I think you’re on to something here. I’ve found that media agencies are some of the worst at communication. Many times they need marketing and pr campaigns more than their clients. It seems quite possible that you and Dan both are correct. There is an internal and an external problem in our industry. Now that we’ve identified it, let’s think strategically and fix it!

ginidietrich
ginidietrich
4 years 10 months ago

@DannyBrown The big, big vision of Spin Sucks Pro is to create a) curriculum that generates a need for continuing education and b) a regulatory body for the industry. Because, I agree, until we have those two things, nothing will change.

DannyBrown
4 years 10 months ago

@ginidietrich Can I be an Honorary Chair? Or at the least, a bean bag? :)

Doug_Davidoff
Doug_Davidoff
4 years 10 months ago

@ginidietrich @DannyBrown I love the first goal – I’d be cautious of the second. Regulatory bodies – whether “self regulating” or otherwise – often cause more harm that good. Just look at the finance industry.

ginidietrich
ginidietrich
4 years 10 months ago

@DannyBrown I’d love it if you were a bean bag!

ginidietrich
ginidietrich
4 years 10 months ago

@Doug_Davidoff Ha! Great example. I’m thinking more along the likes of passing a bar exam in order to practice.

ginidietrich
ginidietrich
4 years 10 months ago

@Soulati @HowieSPM My vision is to see our industry seen this exact way. It’s very hard work and, I think, most people are stuck in their comfort boxes, doing their jobs, and not worrying about the industry or how they’re perceived. I get that. I don’t like it.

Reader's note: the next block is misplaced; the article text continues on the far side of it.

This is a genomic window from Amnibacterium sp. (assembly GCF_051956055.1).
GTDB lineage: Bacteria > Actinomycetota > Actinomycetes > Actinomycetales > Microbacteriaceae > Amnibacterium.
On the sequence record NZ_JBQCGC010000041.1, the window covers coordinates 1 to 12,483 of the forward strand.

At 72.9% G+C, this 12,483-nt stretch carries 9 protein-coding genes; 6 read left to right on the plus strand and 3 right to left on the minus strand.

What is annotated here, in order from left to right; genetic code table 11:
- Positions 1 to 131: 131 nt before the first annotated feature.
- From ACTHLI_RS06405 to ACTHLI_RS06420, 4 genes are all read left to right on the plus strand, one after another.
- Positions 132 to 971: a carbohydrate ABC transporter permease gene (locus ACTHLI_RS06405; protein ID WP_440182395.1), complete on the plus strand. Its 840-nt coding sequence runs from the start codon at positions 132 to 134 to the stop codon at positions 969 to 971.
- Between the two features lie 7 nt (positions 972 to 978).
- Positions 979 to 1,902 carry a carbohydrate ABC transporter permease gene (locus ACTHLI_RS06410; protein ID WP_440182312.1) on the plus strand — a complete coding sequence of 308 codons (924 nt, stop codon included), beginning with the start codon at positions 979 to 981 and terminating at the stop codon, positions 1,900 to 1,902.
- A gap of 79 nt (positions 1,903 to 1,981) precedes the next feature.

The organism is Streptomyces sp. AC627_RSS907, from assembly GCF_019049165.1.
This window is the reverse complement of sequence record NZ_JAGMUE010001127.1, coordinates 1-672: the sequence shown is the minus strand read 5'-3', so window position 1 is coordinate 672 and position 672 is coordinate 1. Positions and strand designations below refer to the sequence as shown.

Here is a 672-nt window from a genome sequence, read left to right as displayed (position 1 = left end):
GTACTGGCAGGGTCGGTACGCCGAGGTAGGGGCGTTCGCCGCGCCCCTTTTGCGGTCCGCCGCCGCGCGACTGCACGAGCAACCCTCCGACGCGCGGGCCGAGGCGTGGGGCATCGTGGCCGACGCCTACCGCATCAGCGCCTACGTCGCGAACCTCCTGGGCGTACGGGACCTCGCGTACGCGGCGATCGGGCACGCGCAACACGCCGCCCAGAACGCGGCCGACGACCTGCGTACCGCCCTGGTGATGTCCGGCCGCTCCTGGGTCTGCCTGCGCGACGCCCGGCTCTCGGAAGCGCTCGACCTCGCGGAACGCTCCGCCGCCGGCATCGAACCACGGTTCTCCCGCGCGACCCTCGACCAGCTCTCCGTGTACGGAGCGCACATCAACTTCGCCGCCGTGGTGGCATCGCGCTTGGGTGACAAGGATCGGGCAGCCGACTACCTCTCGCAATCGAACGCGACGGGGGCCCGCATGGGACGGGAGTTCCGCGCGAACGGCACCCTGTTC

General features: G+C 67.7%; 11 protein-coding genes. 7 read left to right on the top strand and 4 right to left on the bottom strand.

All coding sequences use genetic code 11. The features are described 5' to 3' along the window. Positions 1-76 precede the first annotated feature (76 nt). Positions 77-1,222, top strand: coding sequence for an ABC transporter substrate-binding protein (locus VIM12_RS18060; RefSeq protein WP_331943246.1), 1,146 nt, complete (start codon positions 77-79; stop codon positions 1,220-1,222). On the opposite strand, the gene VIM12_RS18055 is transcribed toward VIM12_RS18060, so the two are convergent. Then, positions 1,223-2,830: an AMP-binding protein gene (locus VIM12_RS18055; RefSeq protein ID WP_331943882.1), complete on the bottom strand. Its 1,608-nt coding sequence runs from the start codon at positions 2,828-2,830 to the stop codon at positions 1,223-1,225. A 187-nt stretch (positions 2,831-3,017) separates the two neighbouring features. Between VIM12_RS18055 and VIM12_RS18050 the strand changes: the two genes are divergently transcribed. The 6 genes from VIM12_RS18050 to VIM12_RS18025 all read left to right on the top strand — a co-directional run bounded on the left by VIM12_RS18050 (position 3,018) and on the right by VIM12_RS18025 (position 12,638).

ginidietrich
ginidietrich
4 years 10 months ago

@Glenn Ferrell Wow, Glenn. This is fabulous insight.

ginidietrich
ginidietrich
4 years 10 months ago

@Krista I love that you’re lurking AND commenting! :)

ginidietrich
ginidietrich
4 years 10 months ago

@rachaelseda I’m soooorrry! My time was not my own. :(

ginidietrich
ginidietrich
4 years 10 months ago

@TheJackB It’s so true. What do you do? PR? Oh. You spin for a living. Um. No.

And that’s the extent of it.

ginidietrich
ginidietrich
4 years 10 months ago

@John_Trader1 Unfortunately, you’re right. What @Glenn Ferrell says about industries being defined by the outliers is right on. But I also think you’re right in that we need to keep talking about the issue and finding ways to fight it. The nice guy always finishes last, but at least he finishes.

ginidietrich
ginidietrich
4 years 10 months ago

@wabbitoid It is indeed a very different world. Will you share your popcorn??

HowieSPM
HowieSPM
4 years 10 months ago

@Doug_Davidoff @ginidietrich @DannyBrown I brought this up Doug when it comes to Industry Groups and Danny still felt it was people not the groups that were the problem…well and the money…oh and the addiction to butterfingers….

HowieSPM
HowieSPM
4 years 10 months ago

@Doug_Davidoff @ginidietrich @DannyBrown Wait we forget Danny lives in Canada where people think of country and ethics first instead of their own self interest. And he is a direct descendent of Braveheart though hopefully not a relative of Mel Gibson.